Enjoying EarthSky? Subscribe.

121,390 subscribers and counting ...

By in
| Earth | Human World on Dec 14, 2013

It’s time for Audubon’s Christmas Bird Count

The National Audubon Society’s 114th Christmas Bird Count starts this weekend. It runs until January 5. Info on how to participate here.

The National Audubon Society’s 114th Christmas Bird Count will take place from December 14, 2013 to January 5, 2014. The Christmas Bird Count is the longest-running citizen science project in existence. Information from the bird count is used to track the status and health of bird populations across North America.

It’s free to participate in the Christmas Bird Count. Just visit the National Audubon Society’s website to find a group to join. Bird counts during the survey take place within a 15-mile wide diameter circle, and each count is led by an experienced birdwatcher. Most counts are located in the United States and Canada, but a few other countries in the Western Hemisphere also participate.

If you live in the Eastern Hemisphere, the Great Backyard Bird Count in February 2014 will offer you another great opportunity to participate in birdwatching activities that benefit science.

Cedar waxwing. Image Credit: Randen Pederson.

Bohemian Waxwing. Image Credit: Randen Pederson.

Frank Chapman, an ornithologist with the American Museum of Natural History, started the Christmas Bird Count in the year 1900, to promote the need for bird conservation. Twenty seven people participated in the first bird count. Now in its 114th year, the Christmas Bird Count draws tens of thousands of participants. The Christmas Bird Count is the longest-running citizen science project in existence.

Last year, 71,531 people participated in the Christmas Bird Count. They counted over 60 million birds of 2,296 different species.

David Yarnold, Audubon President and CEO, commented on the Christmas Bird Count in a press release. He said:

Each December, the buzz from our social network goes up a few decibels, as people with the knowledge and the passion for birds provide what no organization alone can. The Audubon Christmas Bird Count harnesses volunteer power to gather knowledge that shapes conservation policy at enormous scales in this country. I couldn’t be prouder of the volunteers who contribute each year.

Information from the Christmas Bird Count is used to track the status and health of bird populations across North America. For example, bird count data are valuable to scientists who are tracking the spread of invasive species such as great-tailed grackles. These birds have been moving much farther north from Central America into North America in recent years. Bird count data have also been used successfully to evaluate the impacts of deforestation caused by insect outbreaks and wildfires on boreal chickadees. Importantly, bird count data can point out which species are in need of better conservation efforts.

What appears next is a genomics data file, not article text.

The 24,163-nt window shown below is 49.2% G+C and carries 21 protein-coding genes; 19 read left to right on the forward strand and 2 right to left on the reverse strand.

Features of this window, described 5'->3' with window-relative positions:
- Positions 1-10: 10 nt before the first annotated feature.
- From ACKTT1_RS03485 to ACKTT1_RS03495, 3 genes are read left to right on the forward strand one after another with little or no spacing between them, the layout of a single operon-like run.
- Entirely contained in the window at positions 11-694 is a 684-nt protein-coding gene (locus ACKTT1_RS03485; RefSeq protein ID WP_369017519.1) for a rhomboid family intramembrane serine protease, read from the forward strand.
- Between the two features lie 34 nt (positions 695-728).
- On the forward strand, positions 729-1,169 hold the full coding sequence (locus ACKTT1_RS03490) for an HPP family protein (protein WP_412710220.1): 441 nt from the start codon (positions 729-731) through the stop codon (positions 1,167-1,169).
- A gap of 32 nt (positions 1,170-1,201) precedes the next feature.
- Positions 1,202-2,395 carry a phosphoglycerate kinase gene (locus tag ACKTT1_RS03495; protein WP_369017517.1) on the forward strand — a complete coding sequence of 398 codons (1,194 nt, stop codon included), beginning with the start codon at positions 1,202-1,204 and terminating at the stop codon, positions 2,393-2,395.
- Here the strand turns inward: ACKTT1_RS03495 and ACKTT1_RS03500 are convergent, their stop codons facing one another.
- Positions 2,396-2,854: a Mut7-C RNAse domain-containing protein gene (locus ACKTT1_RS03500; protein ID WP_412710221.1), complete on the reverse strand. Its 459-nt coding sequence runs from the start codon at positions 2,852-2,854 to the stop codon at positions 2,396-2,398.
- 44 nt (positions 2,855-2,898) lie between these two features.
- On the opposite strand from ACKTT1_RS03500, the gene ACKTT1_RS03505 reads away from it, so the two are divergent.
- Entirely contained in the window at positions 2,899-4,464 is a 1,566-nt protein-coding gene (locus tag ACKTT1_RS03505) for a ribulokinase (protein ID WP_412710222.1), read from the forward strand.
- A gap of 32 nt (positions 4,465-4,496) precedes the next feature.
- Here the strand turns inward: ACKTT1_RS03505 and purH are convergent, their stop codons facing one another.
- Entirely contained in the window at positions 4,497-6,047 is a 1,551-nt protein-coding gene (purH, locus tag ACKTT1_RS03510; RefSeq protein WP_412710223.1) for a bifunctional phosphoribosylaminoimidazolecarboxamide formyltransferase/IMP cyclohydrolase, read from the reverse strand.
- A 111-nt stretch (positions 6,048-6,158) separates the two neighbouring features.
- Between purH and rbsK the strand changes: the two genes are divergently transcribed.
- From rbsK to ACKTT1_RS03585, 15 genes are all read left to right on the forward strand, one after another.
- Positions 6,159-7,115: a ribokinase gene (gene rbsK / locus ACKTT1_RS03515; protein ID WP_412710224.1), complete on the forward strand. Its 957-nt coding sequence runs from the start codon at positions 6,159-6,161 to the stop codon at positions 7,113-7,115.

A participant counting birds for the Christmas Bird Count.  Amy Kovach, courtesy of the National Audubon Society.

A participant counting birds for the Christmas Bird Count. Amy Kovach, courtesy of the National Audubon Society.

Gary Langham, Audubon’s chief scientist, said:

This is not just about counting birds. Data from the Audubon Christmas Bird Count are at the heart of hundreds [of] peer-reviewed scientific studies and inform decisions by the U.S. Fish and Wildlife Service, the Department of the Interior, and the EPA. Because birds are early indicators of environmental threats to habitats we share, this is a vital survey of North America and, increasingly, the Western Hemisphere.

So, check out the Christmas Bird Count if you have time over the holidays. You’ll definitely be helping the birds and you’ll probably have fun, too.

Bottom line: The National Audubon Society’s 114th Christmas Bird Count will take place from December 14, 2013 to January 5, 2014. The Christmas Bird Count is the longest-running citizen science project in existence.

Wild birds help Costa Rica’s coffee farmers

Birds respond to birdsong much like humans do to music

Six amazing birds